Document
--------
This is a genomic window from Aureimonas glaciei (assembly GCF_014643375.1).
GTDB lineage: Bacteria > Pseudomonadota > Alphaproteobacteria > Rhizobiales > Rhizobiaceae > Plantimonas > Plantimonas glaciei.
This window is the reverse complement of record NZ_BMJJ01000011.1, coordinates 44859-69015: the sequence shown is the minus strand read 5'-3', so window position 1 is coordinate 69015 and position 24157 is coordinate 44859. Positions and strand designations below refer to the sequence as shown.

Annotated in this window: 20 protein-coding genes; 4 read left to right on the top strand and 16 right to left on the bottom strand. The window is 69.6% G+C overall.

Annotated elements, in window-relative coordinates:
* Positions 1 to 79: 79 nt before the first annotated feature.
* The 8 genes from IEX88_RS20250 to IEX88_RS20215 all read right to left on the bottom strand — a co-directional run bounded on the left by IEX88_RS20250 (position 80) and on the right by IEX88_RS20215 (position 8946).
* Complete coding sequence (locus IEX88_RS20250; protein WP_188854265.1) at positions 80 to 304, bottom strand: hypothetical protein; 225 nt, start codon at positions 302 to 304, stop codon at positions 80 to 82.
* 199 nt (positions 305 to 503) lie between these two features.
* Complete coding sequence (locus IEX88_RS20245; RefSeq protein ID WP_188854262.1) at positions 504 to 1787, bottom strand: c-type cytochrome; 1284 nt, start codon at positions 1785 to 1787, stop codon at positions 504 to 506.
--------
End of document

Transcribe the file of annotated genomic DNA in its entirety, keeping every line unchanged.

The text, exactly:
This is a genomic window from Aureimonas glaciei (assembly GCF_014643375.1).
GTDB lineage: Bacteria > Pseudomonadota > Alphaproteobacteria > Rhizobiales > Rhizobiaceae > Plantimonas > Plantimonas glaciei.
This window is the reverse complement of record NZ_BMJJ01000011.1, coordinates 44859-69015: the sequence shown is the minus strand read 5'-3', so window position 1 is coordinate 69015 and position 24157 is coordinate 44859. Positions and strand designations below refer to the sequence as shown.

Annotated in this window: 20 protein-coding genes; 4 read left to right on the top strand and 16 right to left on the bottom strand. The window is 69.6% G+C overall.

Annotated elements, in window-relative coordinates:
* Positions 1 to 79: 79 nt before the first annotated feature.
* The 8 genes from IEX88_RS20250 to IEX88_RS20215 all read right to left on the bottom strand — a co-directional run bounded on the left by IEX88_RS20250 (position 80) and on the right by IEX88_RS20215 (position 8946).
* Complete coding sequence (locus IEX88_RS20250; protein WP_188854265.1) at positions 80 to 304, bottom strand: hypothetical protein; 225 nt, start codon at positions 302 to 304, stop codon at positions 80 to 82.
* 199 nt (positions 305 to 503) lie between these two features.
* Complete coding sequence (locus IEX88_RS20245; RefSeq protein ID WP_188854262.1) at positions 504 to 1787, bottom strand: c-type cytochrome; 1284 nt, start codon at positions 1785 to 1787, stop codon at positions 504 to 506.